Gastro-esophageal reflux (GERD) is a disorder in which the stomach contents slosh back up into the esophagus (tube that goes from the mouth down to the stomach).
When GERD happens in newborns and infants, it may be diagnosed as ‘colic’, it may be ‘silent’, or there may be problems that persist beyond the first few months. There are often a great deal of ‘spit-ups’ that occur, especially after a child is placed in the recommended face-up position. A refluxing neuro-typical child may cough or otherwise note their distress by wiggling or turning. When children start to get thicker formulas or solid foods, their symptoms can diminish and eventually disappear.

When GERD affects a person who has decreased sensitivity to pain, it may present clinically as a behavioral disorder. Affected babies may not smile or pay attention. When the situation occurs in children who are extra-sensitive, the affected baby may cry ‘for no reason’ or scream in excruciating pain. Sleep may be affected. Socialization can become difficult. When liquid refluxes up into the ear canal, infection may ensue. Antibiotics are then certain to follow.

Dr. Arthur Krigsman, a respected gastroenterologist has noted the frequent association between gastric and other symptoms with a condition called eosinophilic esophagitis, indicating inflammation in the area of question. Dr. Krigsman has written, “Reflux is a symptom, not a primary diagnosis—it occurs because something is not going right. If the intestines are unable to move food effectively from the mouth down to the anus, then it comes up as reflux. <<Low>>  motility in the gastrointestinal tract in ASD children is so common that almost all of those I have scoped have some degree of clinical (but not necessarily histologic) reflux.”

A common treatment for this set of signs and symptoms is the prescription medicine Prevacid. This drug is in the category known as proton pump inhibitors. The idea is, if you make less acid, that won’t cause the pain associated with reflux. That implies that it’s the acid that causes the symptoms. Research notwithstanding; heartburn relief is certainly a clinical reality, given the number of GERD remedies that are sold each year. However, PPIs are supposed to address too much stomach acid, which is rarely if ever the formally diagnosed in adults, let alone children.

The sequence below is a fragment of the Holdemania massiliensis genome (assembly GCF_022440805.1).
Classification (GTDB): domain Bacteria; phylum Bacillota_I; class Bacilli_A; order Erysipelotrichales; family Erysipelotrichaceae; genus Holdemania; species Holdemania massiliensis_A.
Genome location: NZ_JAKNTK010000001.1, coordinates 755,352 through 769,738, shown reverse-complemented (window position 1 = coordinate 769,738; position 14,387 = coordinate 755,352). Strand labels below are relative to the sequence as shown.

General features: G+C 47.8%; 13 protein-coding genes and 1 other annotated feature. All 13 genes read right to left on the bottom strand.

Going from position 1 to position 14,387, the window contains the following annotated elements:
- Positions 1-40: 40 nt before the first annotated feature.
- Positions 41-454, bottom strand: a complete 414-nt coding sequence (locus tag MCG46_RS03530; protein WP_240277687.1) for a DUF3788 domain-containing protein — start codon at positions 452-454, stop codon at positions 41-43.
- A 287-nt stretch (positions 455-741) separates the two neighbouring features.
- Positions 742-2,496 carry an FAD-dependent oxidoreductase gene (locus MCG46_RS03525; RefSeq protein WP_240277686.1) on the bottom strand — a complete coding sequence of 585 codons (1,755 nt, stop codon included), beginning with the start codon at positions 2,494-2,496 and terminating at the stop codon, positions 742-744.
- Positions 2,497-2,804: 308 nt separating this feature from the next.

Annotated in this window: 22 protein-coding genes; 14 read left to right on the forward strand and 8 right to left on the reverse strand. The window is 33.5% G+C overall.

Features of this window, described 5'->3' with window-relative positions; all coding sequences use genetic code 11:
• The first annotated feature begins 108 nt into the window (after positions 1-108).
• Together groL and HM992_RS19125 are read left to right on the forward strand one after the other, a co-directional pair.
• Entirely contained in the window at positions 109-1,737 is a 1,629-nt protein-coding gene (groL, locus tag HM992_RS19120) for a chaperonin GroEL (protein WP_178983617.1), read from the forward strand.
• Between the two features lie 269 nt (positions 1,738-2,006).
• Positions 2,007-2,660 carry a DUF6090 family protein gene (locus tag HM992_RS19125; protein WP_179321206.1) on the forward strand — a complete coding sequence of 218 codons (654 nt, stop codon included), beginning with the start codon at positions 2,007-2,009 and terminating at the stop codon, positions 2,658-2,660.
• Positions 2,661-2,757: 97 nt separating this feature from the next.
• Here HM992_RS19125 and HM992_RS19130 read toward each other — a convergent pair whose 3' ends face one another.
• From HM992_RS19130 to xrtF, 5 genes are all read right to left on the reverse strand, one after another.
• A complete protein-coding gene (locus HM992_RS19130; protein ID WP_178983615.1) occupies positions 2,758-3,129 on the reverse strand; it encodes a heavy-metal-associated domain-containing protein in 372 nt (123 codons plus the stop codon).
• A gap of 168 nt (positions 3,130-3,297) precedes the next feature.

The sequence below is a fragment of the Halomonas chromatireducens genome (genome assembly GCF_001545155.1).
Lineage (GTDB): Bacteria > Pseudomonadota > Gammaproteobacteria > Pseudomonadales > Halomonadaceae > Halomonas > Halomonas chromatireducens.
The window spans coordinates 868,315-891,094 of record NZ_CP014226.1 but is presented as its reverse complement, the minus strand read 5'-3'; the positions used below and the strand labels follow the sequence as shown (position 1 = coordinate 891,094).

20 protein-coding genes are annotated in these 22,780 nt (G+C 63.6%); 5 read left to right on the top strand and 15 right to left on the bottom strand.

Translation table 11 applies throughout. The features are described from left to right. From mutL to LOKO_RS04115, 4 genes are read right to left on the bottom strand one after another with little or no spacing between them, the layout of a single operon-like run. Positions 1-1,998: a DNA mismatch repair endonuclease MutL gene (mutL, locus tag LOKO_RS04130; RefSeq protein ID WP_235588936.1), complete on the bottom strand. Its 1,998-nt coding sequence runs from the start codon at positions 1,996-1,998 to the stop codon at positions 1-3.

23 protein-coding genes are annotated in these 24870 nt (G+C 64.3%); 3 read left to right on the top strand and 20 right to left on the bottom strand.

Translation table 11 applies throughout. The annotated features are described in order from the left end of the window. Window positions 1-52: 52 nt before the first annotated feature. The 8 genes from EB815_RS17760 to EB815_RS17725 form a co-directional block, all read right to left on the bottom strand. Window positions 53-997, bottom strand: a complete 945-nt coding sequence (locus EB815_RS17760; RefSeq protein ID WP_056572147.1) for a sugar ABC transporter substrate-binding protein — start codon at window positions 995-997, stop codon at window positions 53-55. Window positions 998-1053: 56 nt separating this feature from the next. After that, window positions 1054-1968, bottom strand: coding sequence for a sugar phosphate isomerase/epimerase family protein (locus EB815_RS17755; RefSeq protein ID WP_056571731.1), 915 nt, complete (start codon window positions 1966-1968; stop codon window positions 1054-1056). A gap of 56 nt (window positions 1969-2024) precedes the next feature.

For pediatric relief, however, a respected multi-center group recently concluded, “This study detected no difference in efficacy between lansoprazole and placebo for symptoms attributed to GERD in infants age 1 to 12 months… lower respiratory tract infections, occurred more frequently with lansoprazole than with placebo.” Get that? Lower respiratory infections occurred MORE frequently with this PPI. Antibiotics are certain to follow, again.

What are we supposed to do about it? A 21st Century workup. The first step is to determine an accurate diagnosis before prescribing non-approved and potentially dangerous medicines. Testing whether antacids are effective is a good start. The diagnosis may be documented with a scope, an x-ray or a probe that checks pH. Then, there is testing for food allergy, which is real, at least in children. Avoidance of highly allergenic substances results in healthier bodies with improved core tone, normal gut flora and fewer aggressive behaviors.

For premature infants, we neonatologists often prescribed an old standby called bethanecol, which proved safe and effective. It’s a medicine that promotes increased tone for the muscles leading into the stomach, thus resulting in symptomatic improvement in a much more physiological manner – not by altering the acidity of the contents, but by preventing the occurrence of reflux. Also, probiotics appear to promote a healthier cycle and less G-I problems, from decreased reflux to improved nutrient absorption to relief of diarrhea or constipation.

Who said that it is OK to mess with the acid-base balance of the stomach, and the bacteria that live in our bodies and there won’t be increased and unknown risks to the patient? The bowel-brain connection has been established as an important entity in health for many years. A disruption of that system has created one of the groups of signs and symptoms that we presently call ASD.

There are many new toxins in the 21st Century, and PPIs for infant colic/reflux is one of those new protocols that has caught on without much documentation of long term safety, including checking for associations with ASD. Perhaps it is the GERD, or the colic of unknown cause, or PPIs, or the infant who has low core tone (including the muscles of the diaphragm and esophagus), but it seems that during an epidemic as ubiquitous and devastating as autism, this association is key to our understanding and ability to help.


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